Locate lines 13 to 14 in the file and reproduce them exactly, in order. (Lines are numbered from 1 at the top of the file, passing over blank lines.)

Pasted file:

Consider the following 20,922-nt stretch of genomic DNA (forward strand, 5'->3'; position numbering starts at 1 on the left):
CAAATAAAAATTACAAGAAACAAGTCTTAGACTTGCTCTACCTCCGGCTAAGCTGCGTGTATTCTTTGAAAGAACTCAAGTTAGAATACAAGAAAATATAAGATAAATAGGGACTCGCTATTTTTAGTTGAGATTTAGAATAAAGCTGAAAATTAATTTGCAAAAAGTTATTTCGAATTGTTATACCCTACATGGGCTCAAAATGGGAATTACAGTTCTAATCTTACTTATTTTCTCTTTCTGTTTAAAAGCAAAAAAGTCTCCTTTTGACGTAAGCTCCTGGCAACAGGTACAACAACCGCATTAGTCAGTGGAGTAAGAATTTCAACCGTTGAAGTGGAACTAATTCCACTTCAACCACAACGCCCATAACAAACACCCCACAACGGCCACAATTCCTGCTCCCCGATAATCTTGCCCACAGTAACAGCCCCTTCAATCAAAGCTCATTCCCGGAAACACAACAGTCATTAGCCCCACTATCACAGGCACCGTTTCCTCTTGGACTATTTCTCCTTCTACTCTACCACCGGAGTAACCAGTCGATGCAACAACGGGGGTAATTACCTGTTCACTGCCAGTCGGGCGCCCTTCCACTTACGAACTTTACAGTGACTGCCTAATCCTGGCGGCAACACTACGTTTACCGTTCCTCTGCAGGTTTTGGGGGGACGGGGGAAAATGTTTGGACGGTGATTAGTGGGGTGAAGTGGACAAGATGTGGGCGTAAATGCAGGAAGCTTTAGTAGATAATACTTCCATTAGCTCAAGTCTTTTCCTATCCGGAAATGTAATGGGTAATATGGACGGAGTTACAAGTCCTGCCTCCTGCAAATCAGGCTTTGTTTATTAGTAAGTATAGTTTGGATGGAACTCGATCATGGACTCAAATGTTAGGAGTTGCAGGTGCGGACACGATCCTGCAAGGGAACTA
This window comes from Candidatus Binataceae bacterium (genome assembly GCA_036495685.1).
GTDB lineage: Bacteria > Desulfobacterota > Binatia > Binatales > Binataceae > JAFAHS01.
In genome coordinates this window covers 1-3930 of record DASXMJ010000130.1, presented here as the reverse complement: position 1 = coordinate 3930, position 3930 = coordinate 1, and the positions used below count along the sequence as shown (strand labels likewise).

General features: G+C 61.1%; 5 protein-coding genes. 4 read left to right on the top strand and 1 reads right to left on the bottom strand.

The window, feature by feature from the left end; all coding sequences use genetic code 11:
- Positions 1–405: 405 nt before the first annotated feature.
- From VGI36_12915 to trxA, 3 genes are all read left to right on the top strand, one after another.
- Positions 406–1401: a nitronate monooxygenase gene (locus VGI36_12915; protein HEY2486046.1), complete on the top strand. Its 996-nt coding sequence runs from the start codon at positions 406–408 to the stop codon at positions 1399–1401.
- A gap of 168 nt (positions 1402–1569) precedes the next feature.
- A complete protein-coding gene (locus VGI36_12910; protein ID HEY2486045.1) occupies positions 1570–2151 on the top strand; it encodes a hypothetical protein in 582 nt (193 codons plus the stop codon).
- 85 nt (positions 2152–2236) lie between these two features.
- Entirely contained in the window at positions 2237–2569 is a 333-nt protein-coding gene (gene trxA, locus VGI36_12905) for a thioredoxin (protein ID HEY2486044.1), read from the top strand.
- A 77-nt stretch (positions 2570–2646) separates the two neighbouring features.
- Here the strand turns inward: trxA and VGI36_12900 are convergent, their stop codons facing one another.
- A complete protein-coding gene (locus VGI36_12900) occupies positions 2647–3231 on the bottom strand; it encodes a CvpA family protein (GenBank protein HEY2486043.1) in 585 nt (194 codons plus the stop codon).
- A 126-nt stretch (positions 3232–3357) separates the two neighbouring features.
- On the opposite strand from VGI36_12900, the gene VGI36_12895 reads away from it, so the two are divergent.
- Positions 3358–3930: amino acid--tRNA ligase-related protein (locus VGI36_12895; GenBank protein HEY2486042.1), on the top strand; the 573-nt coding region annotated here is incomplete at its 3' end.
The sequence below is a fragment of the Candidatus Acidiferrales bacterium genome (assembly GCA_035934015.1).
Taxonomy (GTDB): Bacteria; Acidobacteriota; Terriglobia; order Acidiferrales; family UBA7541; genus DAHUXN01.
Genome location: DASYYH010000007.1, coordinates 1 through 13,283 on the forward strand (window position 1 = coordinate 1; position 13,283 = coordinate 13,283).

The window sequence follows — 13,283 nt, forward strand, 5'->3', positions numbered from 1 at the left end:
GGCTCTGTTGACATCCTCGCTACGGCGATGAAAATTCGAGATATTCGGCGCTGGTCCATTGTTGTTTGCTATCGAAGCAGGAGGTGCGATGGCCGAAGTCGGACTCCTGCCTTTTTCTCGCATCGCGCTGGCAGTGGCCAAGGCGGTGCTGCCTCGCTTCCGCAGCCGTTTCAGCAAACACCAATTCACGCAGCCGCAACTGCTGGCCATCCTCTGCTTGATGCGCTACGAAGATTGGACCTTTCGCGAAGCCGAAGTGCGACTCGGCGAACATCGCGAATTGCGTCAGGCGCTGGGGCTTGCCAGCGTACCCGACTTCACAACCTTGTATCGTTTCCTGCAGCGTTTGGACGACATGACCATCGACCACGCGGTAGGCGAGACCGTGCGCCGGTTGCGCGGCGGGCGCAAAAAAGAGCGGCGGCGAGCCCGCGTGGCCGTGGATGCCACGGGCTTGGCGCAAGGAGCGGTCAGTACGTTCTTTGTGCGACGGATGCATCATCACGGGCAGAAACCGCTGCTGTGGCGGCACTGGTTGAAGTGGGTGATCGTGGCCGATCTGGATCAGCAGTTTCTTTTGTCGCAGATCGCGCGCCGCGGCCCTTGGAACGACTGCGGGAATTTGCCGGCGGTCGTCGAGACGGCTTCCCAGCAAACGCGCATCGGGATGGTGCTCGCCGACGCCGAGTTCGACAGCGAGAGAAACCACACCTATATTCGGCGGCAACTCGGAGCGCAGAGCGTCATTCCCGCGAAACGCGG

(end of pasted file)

- 85 nt (positions 2152–2236) lie between these two features.
- Entirely contained in the window at positions 2237–2569 is a 333-nt protein-coding gene (gene trxA, locus VGI36_12905) for a thioredoxin (protein ID HEY2486044.1), read from the top strand.